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Rebecca Oxford-Direct and Indirect Strategies
 
01:44
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Direct and indirect strategies
 
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Views: 56 Felipe Escobar
5 Self Study Strategies for Learning French
 
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https://goo.gl/VYNa9r ← Dive in head first and start studying with the best resources Are you currently debating whether or not to learn French? Here are 5 self study strategies to help you sharpen your French! ↓ Check how below ↓ Step 1: Go to https://goo.gl/VYNa9r Step 2: Sign up for a Free Lifetime Account - No money, No credit card required Step 3: Become conversational in French, the best way and at your own path With this video, you'll learn five review tactics to improve your French skills. There are millions of reasons to learn French, so what are you waiting for? You can start achieving your French language goals today! ■ Facebook: https://www.facebook.com/FrenchPod101 ■ Twitter: https://twitter.com/FrenchPod101 ■ Tumblr: https://FrenchPod101.tumblr.com ■ Instagram: https://www.instagram.com/frenchpod101 Click here to get started at FrenchPod101.com: https://goo.gl/VYNa9r Also, please LIKE, SHARE and COMMENT on our videos! We really appreciate it. Thanks!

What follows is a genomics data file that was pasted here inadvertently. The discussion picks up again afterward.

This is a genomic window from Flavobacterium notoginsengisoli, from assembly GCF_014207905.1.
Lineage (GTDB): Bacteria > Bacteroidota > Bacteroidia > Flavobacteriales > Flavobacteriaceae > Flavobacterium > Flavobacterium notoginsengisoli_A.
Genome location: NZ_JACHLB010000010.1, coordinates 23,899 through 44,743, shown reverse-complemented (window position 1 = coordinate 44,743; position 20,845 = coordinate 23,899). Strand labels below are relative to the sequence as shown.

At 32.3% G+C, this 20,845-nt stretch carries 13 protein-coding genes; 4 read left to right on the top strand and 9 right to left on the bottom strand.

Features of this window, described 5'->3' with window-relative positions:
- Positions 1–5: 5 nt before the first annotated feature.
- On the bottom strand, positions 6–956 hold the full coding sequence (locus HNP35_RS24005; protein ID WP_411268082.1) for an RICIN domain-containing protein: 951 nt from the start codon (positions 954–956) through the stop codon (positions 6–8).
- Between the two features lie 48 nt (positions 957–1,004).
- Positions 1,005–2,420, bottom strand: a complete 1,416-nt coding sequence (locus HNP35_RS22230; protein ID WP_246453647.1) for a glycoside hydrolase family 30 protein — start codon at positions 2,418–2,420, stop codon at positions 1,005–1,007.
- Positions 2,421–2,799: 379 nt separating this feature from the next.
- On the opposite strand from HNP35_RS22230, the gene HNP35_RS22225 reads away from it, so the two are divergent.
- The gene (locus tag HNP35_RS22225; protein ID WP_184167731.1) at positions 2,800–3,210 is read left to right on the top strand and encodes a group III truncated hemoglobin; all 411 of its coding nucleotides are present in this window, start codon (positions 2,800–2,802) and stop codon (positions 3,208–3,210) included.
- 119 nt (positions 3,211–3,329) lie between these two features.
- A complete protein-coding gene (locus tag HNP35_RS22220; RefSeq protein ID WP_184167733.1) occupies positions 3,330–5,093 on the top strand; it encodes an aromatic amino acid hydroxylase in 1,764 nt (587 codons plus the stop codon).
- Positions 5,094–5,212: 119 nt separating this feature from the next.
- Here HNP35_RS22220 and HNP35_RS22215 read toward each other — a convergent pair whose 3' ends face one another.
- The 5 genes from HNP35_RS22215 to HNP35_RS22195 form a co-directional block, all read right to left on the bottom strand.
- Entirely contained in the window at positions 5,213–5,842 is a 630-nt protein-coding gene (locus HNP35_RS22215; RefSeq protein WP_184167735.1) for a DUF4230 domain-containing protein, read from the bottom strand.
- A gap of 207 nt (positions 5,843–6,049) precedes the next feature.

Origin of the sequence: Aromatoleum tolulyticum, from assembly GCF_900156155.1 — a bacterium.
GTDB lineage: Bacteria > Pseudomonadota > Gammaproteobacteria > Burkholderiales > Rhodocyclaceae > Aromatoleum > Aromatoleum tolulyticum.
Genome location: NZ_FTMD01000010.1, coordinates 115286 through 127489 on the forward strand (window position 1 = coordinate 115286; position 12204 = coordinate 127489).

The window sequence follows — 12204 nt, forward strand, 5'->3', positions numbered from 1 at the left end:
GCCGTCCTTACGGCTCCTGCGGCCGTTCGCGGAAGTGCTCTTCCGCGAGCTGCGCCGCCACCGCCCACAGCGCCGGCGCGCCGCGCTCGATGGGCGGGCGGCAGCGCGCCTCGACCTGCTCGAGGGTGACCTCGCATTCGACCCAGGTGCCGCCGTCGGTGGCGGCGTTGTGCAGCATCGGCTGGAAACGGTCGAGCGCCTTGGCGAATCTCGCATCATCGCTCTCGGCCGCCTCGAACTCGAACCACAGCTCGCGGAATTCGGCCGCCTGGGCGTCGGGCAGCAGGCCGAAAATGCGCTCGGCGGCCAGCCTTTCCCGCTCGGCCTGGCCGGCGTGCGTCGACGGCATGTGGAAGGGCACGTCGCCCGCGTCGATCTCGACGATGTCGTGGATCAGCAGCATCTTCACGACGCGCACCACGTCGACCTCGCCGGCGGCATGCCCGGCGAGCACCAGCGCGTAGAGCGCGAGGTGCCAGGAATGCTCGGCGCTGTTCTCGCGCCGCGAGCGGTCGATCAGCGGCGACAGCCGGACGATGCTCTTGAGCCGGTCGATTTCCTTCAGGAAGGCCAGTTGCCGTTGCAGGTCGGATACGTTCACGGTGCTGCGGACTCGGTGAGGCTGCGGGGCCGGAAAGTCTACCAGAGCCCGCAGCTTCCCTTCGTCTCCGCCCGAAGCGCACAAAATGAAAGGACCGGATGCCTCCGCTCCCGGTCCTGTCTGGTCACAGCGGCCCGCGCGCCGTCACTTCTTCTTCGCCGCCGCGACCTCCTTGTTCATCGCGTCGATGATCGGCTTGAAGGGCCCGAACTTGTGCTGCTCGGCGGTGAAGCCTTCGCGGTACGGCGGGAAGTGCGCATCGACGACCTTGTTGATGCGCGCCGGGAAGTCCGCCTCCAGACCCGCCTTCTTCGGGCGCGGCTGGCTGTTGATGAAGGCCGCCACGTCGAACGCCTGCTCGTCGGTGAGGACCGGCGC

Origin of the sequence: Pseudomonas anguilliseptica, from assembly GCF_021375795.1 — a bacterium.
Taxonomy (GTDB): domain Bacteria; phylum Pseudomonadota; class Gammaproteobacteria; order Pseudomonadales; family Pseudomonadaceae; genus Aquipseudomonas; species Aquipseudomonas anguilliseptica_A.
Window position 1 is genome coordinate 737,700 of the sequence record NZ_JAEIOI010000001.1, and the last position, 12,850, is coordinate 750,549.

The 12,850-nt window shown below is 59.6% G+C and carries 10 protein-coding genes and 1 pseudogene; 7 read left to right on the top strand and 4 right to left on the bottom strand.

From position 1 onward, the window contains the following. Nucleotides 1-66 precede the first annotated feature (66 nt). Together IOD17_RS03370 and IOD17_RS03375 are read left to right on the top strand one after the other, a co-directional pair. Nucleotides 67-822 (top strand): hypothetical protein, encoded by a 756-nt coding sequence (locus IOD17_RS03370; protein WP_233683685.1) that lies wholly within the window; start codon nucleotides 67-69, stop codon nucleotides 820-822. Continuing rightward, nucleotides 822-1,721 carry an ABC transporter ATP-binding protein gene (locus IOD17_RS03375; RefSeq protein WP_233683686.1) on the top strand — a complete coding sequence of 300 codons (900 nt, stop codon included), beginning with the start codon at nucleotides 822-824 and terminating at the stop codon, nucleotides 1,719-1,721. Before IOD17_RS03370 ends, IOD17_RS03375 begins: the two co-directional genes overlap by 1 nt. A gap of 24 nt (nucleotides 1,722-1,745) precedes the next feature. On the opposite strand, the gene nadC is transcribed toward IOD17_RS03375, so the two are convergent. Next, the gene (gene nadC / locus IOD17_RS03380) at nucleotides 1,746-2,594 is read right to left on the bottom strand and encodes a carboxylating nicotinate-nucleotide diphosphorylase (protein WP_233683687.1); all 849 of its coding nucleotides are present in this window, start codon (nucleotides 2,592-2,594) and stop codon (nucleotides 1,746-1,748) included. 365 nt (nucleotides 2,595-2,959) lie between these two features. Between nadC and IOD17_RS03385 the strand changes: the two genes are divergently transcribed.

[LO] Attributes of Good Language Learners Part 1